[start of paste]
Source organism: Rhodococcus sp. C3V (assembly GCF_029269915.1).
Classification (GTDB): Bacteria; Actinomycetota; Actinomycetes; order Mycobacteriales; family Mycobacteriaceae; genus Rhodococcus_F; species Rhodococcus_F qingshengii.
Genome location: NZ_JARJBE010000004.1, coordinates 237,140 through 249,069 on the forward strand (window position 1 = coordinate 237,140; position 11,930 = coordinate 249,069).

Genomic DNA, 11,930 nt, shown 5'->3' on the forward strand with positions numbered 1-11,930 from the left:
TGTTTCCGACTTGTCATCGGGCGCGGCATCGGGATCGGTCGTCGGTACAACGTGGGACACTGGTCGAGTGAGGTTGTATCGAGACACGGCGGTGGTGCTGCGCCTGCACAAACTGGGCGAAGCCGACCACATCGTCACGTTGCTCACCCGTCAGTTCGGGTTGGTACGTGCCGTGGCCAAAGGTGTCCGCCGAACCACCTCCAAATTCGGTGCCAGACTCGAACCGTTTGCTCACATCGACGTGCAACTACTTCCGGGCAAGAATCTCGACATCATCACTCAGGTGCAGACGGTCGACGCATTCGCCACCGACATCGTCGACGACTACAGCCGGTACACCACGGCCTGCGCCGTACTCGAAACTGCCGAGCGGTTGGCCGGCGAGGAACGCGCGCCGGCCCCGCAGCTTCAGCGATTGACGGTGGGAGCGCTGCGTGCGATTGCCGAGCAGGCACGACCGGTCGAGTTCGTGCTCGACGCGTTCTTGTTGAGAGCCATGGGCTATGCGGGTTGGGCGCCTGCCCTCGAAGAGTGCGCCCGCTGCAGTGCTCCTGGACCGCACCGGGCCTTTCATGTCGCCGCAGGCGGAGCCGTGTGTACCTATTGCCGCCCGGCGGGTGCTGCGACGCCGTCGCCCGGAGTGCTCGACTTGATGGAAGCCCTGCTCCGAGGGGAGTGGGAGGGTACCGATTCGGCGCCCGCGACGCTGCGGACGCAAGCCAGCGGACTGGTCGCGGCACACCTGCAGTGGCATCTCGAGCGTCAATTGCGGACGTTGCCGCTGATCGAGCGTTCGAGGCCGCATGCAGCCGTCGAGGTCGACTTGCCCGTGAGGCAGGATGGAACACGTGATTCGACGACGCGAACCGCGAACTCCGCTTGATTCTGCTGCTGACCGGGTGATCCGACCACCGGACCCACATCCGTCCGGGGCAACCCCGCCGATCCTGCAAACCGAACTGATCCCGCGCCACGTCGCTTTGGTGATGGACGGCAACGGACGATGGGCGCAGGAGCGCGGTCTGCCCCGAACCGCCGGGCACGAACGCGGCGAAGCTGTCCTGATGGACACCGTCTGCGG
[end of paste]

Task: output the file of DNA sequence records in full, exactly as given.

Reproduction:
Source organism: Rhodococcus sp. C3V (assembly GCF_029269915.1).
Classification (GTDB): Bacteria; Actinomycetota; Actinomycetes; order Mycobacteriales; family Mycobacteriaceae; genus Rhodococcus_F; species Rhodococcus_F qingshengii.
Genome location: NZ_JARJBE010000004.1, coordinates 237,140 through 249,069 on the forward strand (window position 1 = coordinate 237,140; position 11,930 = coordinate 249,069).

Genomic DNA, 11,930 nt, shown 5'->3' on the forward strand with positions numbered 1-11,930 from the left:
TGTTTCCGACTTGTCATCGGGCGCGGCATCGGGATCGGTCGTCGGTACAACGTGGGACACTGGTCGAGTGAGGTTGTATCGAGACACGGCGGTGGTGCTGCGCCTGCACAAACTGGGCGAAGCCGACCACATCGTCACGTTGCTCACCCGTCAGTTCGGGTTGGTACGTGCCGTGGCCAAAGGTGTCCGCCGAACCACCTCCAAATTCGGTGCCAGACTCGAACCGTTTGCTCACATCGACGTGCAACTACTTCCGGGCAAGAATCTCGACATCATCACTCAGGTGCAGACGGTCGACGCATTCGCCACCGACATCGTCGACGACTACAGCCGGTACACCACGGCCTGCGCCGTACTCGAAACTGCCGAGCGGTTGGCCGGCGAGGAACGCGCGCCGGCCCCGCAGCTTCAGCGATTGACGGTGGGAGCGCTGCGTGCGATTGCCGAGCAGGCACGACCGGTCGAGTTCGTGCTCGACGCGTTCTTGTTGAGAGCCATGGGCTATGCGGGTTGGGCGCCTGCCCTCGAAGAGTGCGCCCGCTGCAGTGCTCCTGGACCGCACCGGGCCTTTCATGTCGCCGCAGGCGGAGCCGTGTGTACCTATTGCCGCCCGGCGGGTGCTGCGACGCCGTCGCCCGGAGTGCTCGACTTGATGGAAGCCCTGCTCCGAGGGGAGTGGGAGGGTACCGATTCGGCGCCCGCGACGCTGCGGACGCAAGCCAGCGGACTGGTCGCGGCACACCTGCAGTGGCATCTCGAGCGTCAATTGCGGACGTTGCCGCTGATCGAGCGTTCGAGGCCGCATGCAGCCGTCGAGGTCGACTTGCCCGTGAGGCAGGATGGAACACGTGATTCGACGACGCGAACCGCGAACTCCGCTTGATTCTGCTGCTGACCGGGTGATCCGACCACCGGACCCACATCCGTCCGGGGCAACCCCGCCGATCCTGCAAACCGAACTGATCCCGCGCCACGTCGCTTTGGTGATGGACGGCAACGGACGATGGGCGCAGGAGCGCGGTCTGCCCCGAACCGCCGGGCACGAACGCGGCGAAGCTGTCCTGATGGACACCGTCTGCGG